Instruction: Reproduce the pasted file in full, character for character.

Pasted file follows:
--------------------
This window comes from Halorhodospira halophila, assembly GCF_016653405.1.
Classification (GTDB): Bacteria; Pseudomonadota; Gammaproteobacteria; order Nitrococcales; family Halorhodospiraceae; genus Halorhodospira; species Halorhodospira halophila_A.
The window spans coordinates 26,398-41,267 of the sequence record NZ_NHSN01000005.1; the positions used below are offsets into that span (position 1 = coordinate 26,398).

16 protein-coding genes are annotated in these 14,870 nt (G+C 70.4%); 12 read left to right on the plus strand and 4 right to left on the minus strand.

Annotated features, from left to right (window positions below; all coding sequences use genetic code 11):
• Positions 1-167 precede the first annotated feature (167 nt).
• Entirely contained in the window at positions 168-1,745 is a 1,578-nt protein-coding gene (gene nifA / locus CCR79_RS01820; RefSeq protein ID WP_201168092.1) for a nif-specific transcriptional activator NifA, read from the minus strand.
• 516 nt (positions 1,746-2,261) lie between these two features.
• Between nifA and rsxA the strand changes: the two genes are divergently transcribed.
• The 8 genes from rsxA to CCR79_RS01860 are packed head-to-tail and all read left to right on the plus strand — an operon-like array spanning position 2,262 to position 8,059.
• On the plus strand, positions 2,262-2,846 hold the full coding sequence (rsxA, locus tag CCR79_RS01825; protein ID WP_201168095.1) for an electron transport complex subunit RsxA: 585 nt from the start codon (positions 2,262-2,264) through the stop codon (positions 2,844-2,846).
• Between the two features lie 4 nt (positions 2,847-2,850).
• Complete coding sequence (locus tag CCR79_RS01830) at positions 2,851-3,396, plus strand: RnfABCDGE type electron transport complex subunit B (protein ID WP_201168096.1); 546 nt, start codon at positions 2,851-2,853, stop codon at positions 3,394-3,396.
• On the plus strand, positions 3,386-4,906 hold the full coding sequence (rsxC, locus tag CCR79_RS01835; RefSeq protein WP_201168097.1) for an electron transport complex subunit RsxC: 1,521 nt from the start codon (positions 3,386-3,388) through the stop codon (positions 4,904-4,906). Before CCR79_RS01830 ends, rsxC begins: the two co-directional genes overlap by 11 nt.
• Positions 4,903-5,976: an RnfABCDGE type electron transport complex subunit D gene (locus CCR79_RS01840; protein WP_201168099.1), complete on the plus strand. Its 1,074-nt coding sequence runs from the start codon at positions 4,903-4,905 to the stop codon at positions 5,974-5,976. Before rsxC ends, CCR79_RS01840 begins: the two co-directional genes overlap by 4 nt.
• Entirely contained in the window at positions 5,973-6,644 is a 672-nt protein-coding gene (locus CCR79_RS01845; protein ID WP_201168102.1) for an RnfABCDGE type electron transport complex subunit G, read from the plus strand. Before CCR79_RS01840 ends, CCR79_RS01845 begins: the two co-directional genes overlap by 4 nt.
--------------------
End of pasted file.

This window comes from Halorhodospira halophila, assembly GCF_016653405.1.
Classification (GTDB): Bacteria; Pseudomonadota; Gammaproteobacteria; order Nitrococcales; family Halorhodospiraceae; genus Halorhodospira; species Halorhodospira halophila_A.
The window spans coordinates 26,398-41,267 of the sequence record NZ_NHSN01000005.1; the positions used below are offsets into that span (position 1 = coordinate 26,398).

16 protein-coding genes are annotated in these 14,870 nt (G+C 70.4%); 12 read left to right on the plus strand and 4 right to left on the minus strand.

Annotated features, from left to right (window positions below; all coding sequences use genetic code 11):
• Positions 1-167 precede the first annotated feature (167 nt).
• Entirely contained in the window at positions 168-1,745 is a 1,578-nt protein-coding gene (gene nifA / locus CCR79_RS01820; RefSeq protein ID WP_201168092.1) for a nif-specific transcriptional activator NifA, read from the minus strand.
• 516 nt (positions 1,746-2,261) lie between these two features.
• Between nifA and rsxA the strand changes: the two genes are divergently transcribed.
• The 8 genes from rsxA to CCR79_RS01860 are packed head-to-tail and all read left to right on the plus strand — an operon-like array spanning position 2,262 to position 8,059.
• On the plus strand, positions 2,262-2,846 hold the full coding sequence (rsxA, locus tag CCR79_RS01825; protein ID WP_201168095.1) for an electron transport complex subunit RsxA: 585 nt from the start codon (positions 2,262-2,264) through the stop codon (positions 2,844-2,846).
• Between the two features lie 4 nt (positions 2,847-2,850).
• Complete coding sequence (locus tag CCR79_RS01830) at positions 2,851-3,396, plus strand: RnfABCDGE type electron transport complex subunit B (protein ID WP_201168096.1); 546 nt, start codon at positions 2,851-2,853, stop codon at positions 3,394-3,396.
• On the plus strand, positions 3,386-4,906 hold the full coding sequence (rsxC, locus tag CCR79_RS01835; RefSeq protein WP_201168097.1) for an electron transport complex subunit RsxC: 1,521 nt from the start codon (positions 3,386-3,388) through the stop codon (positions 4,904-4,906). Before CCR79_RS01830 ends, rsxC begins: the two co-directional genes overlap by 11 nt.
• Positions 4,903-5,976: an RnfABCDGE type electron transport complex subunit D gene (locus CCR79_RS01840; protein WP_201168099.1), complete on the plus strand. Its 1,074-nt coding sequence runs from the start codon at positions 4,903-4,905 to the stop codon at positions 5,974-5,976. Before rsxC ends, CCR79_RS01840 begins: the two co-directional genes overlap by 4 nt.
• Entirely contained in the window at positions 5,973-6,644 is a 672-nt protein-coding gene (locus CCR79_RS01845; protein ID WP_201168102.1) for an RnfABCDGE type electron transport complex subunit G, read from the plus strand. Before CCR79_RS01840 ends, CCR79_RS01845 begins: the two co-directional genes overlap by 4 nt.